Recent studies have not been able to replicate most earlier ones showing that postprandial hyperglycemia is more of a cardiovascular risk than preprandial hyperglycemia. For example, among the 6888 participants with no known diabetes or CV disease in the Atherosclerosis Risk in Communities study, the presence of impaired glucose tolerance (IGT) did not seem to predict coronary events any differently than that of impaired fasting glucose (IFG).44 Among the 10,428 Australian Diabetes, Obesity, and Lifestyle Study participants it was actually IFG that seemed to be predictive of CV mortality when IGT was not.45
The main intervention study specifically targeting postprandial hyperglycemia (and therefore reducing glucose variability) in patients with diabetes has also shown no benefit. Results from the Hyperglycemia and Its Effect After Acute Myocardial Infarction on Cardiovascular Outcomes in Patients With Type 2 Diabetes (HEART2D) study were reported at the American Diabetes Association conference in June 2008. Patients in this study were enrolled within 3 weeks of a myocardial infarction to receive either a prandial or a basal insulin strategy with a view to establishing if the targeting of postprandial hyperglycemia preferentially reduced the incidence of further cardiovascular events. The study was apparently successful in achieving two groups of patients with the same mean HbA1c of 7.6%, but this was attained with very different glucose profiles. However, this did not translate into any differences in the number of cardiovascular outcomes, with 181 events in the prandial and 174 in the basal insulin groups.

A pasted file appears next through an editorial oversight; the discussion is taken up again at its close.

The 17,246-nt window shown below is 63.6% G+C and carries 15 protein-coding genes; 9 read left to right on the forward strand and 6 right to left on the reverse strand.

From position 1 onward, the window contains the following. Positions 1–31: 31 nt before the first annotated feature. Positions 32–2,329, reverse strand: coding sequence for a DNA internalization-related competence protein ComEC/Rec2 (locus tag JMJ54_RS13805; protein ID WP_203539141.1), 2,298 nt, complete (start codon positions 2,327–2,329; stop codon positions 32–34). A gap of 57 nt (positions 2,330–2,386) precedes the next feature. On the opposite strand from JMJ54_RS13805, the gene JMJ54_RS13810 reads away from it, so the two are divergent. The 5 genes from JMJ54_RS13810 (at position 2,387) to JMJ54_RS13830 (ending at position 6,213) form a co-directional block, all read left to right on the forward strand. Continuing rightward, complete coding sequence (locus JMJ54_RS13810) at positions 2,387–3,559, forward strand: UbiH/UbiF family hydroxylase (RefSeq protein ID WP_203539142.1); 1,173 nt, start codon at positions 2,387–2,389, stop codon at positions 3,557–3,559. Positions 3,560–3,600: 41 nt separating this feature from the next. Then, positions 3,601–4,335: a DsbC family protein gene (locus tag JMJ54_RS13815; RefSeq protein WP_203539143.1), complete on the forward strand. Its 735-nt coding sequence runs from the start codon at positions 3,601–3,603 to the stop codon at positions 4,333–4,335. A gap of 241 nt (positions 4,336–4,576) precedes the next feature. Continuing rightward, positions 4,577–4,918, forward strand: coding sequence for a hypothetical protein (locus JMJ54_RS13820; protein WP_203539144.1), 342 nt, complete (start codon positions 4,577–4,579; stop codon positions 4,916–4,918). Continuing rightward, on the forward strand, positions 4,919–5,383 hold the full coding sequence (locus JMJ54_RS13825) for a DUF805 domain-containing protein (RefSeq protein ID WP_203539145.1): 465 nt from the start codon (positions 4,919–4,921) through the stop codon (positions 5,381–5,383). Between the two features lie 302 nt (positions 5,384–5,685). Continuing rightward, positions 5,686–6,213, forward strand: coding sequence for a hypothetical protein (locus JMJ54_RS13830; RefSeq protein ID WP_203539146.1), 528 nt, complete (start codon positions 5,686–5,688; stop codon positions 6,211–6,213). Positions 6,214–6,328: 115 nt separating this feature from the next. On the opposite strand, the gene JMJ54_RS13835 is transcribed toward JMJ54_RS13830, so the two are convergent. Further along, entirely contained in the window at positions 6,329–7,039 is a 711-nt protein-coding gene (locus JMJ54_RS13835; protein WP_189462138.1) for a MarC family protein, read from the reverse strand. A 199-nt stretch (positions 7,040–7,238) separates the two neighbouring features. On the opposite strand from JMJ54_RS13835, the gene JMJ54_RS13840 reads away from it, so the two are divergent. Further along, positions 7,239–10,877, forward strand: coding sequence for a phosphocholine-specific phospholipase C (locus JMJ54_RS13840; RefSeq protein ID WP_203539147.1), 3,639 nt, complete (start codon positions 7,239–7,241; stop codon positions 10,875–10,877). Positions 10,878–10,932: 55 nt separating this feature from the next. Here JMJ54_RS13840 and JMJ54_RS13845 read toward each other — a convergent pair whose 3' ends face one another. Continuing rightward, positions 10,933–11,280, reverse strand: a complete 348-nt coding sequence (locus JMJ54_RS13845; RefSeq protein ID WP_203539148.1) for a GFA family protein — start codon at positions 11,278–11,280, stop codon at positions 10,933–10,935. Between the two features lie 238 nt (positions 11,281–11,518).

In retrospect, given the difficulty that other larger studies, such as the Action to Control Cardiovascular Risk in Diabetes,46 Action in Diabetes and Vascular Disease: Preterax and Diamicron Modified Release Controlled Evaluation,47 and Veterans Affairs Diabetes Trial,48 have experienced in showing that actually improving glycemic control from this level of HbA1c can lead to any significant improvement in macrovascular complications, it is perhaps not surprising that HEART2D did not show reduced risk among patients whose sole difference was the way in which they achieved the same HbA1c.
Even the DCCT and UKPDS struggled to show any cardiovascular benefits to intensive treatment of hyperglycemia, with both studies showing trends toward improvement but failing to reach statistical significance. This was also despite patients starting with higher HbA1c values than in most of the recent studies just stated. As mentioned earlier, it was only with prolonged follow-up of these patients (in the EDIC study4 and the 10-year follow-up of the UKPDS5) that the macrovascular advantage conferred by intensive glucose treatment became obviously apparent. Consequently, it may be that studies similar to HEART2D would need to be conducted over a much longer period of time—and possibly in patients earlier in the stage of their diabetes and cardiovascular diseases—before any improvement has a hope of being shown.
Finally, another analysis of DCCT data has shown that while mean HbA1c was not predictive of cardiovascular events during the original study, mean blood glucose was.49 Again, as with microvascular complications, the glucose variability of patients did not seem to add to the risk already forecast from the mean glucose alone.
The precise role of glucose variability in the development of vascular complications is now one of the largest remaining unanswered questions in diabetes. This article showed that currently the situation remains unresolved. The challenge to proponents remains the ability to clearly demonstrate that glycemic variability worsens the vascular prognosis for a patient over and above that already predicted by their mean glucose. Perhaps more importantly, it is also to know if an intervention to reduce instability will reduce any excess risk. In reality, it may be easier to show the latter rather than demonstrate the former, as many of the new drug classes emerging specifically target postprandial excursions,50 thereby reducing glucose fluctuations. It is hoped that forthcoming trials with these new agents will, either by fortune or by design, be able to show whether the benefit of glycemic stability extends beyond that of reducing hypoglycemia.